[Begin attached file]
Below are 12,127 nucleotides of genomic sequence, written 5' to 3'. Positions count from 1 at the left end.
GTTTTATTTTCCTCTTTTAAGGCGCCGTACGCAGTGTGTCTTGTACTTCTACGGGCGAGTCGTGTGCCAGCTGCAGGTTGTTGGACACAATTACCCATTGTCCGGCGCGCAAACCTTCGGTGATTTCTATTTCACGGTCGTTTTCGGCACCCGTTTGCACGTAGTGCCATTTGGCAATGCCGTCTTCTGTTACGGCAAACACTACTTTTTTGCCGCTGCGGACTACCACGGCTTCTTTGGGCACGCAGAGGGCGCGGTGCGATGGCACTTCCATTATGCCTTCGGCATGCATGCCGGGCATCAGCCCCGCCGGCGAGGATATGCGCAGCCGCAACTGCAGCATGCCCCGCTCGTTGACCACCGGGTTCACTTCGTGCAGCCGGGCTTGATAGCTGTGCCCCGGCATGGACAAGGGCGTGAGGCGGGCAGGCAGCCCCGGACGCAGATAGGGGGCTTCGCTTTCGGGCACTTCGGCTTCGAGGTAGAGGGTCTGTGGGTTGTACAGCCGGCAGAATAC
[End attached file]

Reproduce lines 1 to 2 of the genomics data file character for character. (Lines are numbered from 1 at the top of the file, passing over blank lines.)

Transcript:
Below are 12,127 nucleotides of genomic sequence, written 5' to 3'. Positions count from 1 at the left end.
GTTTTATTTTCCTCTTTTAAGGCGCCGTACGCAGTGTGTCTTGTACTTCTACGGGCGAGTCGTGTGCCAGCTGCAGGTTGTTGGACACAATTACCCATTGTCCGGCGCGCAAACCTTCGGTGATTTCTATTTCACGGTCGTTTTCGGCACCCGTTTGCACGTAGTGCCATTTGGCAATGCCGTCTTCTGTTACGGCAAACACTACTTTTTTGCCGCTGCGGACTACCACGGCTTCTTTGGGCACGCAGAGGGCGCGGTGCGATGGCACTTCCATTATGCCTTCGGCATGCATGCCGGGCATCAGCCCCGCCGGCGAGGATATGCGCAGCCGCAACTGCAGCATGCCCCGCTCGTTGACCACCGGGTTCACTTCGTGCAGCCGGGCTTGATAGCTGTGCCCCGGCATGGACAAGGGCGTGAGGCGGGCAGGCAGCCCCGGACGCAGATAGGGGGCTTCGCTTTCGGGCACTTCGGCTTCGAGGTAGAGGGTCTGTGGGTTGTACAGCCGGCAGAATAC